Apologies in advance for what is probably a rather naïve question. I'm playing with a factoring algorithm in which CRT calculations are one of the bottlenecks. I have used an optimisation to the CRT calculation, which improves things slightly. I have never seen this optimisation mentioned in the literature, and was wondering why, as it is a very obvious one: Rather than solving:

x = r_{0} (mod m_{0})

x = r_{1} (mod m_{1})

...

x = r_{n} (mod m_{n})

we can solve

x-r_{0} = 0 (mod m_{0})

x-r_{0} = r_{1}-r_{0} (mod m_{1})

...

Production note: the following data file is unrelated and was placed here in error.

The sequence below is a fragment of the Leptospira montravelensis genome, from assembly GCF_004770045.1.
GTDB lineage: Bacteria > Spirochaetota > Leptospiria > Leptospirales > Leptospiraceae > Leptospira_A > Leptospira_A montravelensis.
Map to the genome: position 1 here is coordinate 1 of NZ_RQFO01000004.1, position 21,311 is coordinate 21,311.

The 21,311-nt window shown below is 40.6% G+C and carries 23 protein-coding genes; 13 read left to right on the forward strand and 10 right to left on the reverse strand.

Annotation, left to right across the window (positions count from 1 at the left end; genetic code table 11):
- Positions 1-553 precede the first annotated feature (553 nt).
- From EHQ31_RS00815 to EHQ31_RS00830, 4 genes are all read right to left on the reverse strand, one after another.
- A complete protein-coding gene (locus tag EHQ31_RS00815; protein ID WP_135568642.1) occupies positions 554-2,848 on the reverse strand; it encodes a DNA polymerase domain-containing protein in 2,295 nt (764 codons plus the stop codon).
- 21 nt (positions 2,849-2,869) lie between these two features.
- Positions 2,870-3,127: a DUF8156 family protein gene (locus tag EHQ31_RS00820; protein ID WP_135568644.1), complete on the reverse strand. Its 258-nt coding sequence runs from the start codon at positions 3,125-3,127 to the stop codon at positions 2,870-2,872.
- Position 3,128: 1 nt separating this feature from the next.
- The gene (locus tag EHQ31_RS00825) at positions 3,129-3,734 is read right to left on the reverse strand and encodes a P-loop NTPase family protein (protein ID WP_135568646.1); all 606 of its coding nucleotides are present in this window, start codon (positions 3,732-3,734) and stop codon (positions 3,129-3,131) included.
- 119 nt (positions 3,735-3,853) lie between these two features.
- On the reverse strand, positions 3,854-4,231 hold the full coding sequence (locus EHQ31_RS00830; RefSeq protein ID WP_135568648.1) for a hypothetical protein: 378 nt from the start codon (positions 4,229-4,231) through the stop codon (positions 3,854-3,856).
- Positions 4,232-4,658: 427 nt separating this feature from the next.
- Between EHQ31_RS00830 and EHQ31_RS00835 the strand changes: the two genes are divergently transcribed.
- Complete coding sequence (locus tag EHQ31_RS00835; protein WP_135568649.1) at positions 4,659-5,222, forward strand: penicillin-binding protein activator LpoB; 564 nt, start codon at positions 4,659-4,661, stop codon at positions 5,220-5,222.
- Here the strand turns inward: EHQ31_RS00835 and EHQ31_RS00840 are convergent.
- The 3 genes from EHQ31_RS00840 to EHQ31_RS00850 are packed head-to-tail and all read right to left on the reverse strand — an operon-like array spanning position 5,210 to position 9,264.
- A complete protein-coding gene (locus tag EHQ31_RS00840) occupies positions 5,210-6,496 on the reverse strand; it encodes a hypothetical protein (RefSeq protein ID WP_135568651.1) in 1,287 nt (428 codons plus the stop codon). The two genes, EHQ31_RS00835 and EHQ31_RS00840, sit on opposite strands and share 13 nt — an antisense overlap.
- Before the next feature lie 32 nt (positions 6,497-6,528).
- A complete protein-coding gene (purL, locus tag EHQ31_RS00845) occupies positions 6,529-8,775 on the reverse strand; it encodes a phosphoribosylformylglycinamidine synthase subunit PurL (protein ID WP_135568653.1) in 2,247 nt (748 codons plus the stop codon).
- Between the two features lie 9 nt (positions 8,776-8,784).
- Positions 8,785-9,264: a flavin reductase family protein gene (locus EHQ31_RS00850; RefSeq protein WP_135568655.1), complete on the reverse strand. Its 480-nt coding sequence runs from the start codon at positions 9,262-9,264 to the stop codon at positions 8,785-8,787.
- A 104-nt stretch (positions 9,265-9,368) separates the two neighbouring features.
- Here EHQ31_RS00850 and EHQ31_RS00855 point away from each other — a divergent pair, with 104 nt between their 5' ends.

x-r_{0} = r_{n}-r_{0} (mod m_{n})

meaning one modular inversion can be avoided due to the 0 residue in the modified first congruence.

For example, in the case of just 2 congruences, this leads to:

x = r_{0} + |m_{0}^{-1}|_{m[SUB]1}[/SUB] m_{0} (r_{1}-r_{0}) (mod m_{0}m_{1})

rather than the usual:

x = |m_{1}^{-1}|_{m[SUB]0}[/SUB]m_{1}r_{0} + |m_{0}^{-1}|_{m[SUB]1}[/SUB]m_{0}r_{1} (mod m_{0}m_{1})

Do the disadvantages (initial extra addition plus extra subtraction per non-initial congruence, and the possible complications of (r

_{i}-r

_{0}) going negative) outweigh the advantages in general?

Just curious... (and apologies for using = rather than the congruence symbol, which I can't find!)